Scientists Forecast 'Significant' Lake Erie Algae Blooms for This Year
Each year, scientists forecast just how bad the algae bloom will be on Lake Erie. And this summer, the green scum is already forming.
Scientists predict a significant harmful algae bloom for western Lake Erie this year.
The forecast, a joint effort between the National Oceanic and Atmospheric Administration, Heidelberg University and other partners, predicts a bloom severity of six on a 10-point scale. The forecast is better than last year's, but worse than in 2016.
The bloom popped up earlier than normal this year, but NOAA scientist Rick Stumpf said an early bloom is not indicative of a severe one.
“We saw a little scum. We’ll see a little more,” he said. “But it doesn’t mean we’re going to have a worse bloom this year. It just means it started up earlier. The timing may go a little bit earlier overall.”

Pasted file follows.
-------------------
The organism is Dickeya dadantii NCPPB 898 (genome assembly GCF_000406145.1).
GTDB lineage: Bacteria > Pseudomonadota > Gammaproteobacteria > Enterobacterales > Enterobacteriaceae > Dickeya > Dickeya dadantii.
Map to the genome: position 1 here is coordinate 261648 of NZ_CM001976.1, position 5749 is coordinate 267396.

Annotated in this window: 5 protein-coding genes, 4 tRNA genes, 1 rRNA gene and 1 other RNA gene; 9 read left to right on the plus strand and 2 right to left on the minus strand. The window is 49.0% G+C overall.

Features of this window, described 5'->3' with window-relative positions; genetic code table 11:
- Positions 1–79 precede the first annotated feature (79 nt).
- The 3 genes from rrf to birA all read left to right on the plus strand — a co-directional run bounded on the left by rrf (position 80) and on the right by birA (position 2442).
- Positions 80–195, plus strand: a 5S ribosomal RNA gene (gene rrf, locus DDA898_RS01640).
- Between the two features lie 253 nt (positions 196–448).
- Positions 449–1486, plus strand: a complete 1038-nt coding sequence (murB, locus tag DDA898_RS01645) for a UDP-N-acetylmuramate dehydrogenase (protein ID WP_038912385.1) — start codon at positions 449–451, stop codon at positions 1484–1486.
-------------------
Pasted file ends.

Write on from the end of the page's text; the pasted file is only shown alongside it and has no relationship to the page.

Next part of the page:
It wasn’t until September of last year that algae blooms peaked in western Lake Erie, where the warmer, shallower water helps breed algae from nearby farm runoff.
Last year, Lake Erie charter boat captains estimated a 25-percent loss in business because of people canceling trips to avoid the green scum. Stumpf said boaters can look to NOAA’s harmful algae bloom bulletins for a bloom analysis.
The blooms can be harmful if ingested by humans and pets, but Stumpf said the blooms will only impact a small part of the lake.
“A lot of the lake will be fine, most of the central basin, but even in the western basin,” he said. “There will be areas that’ll be good, and right now they are good.”
NOAA will continue issuing bulletins twice-weekly throughout the summer.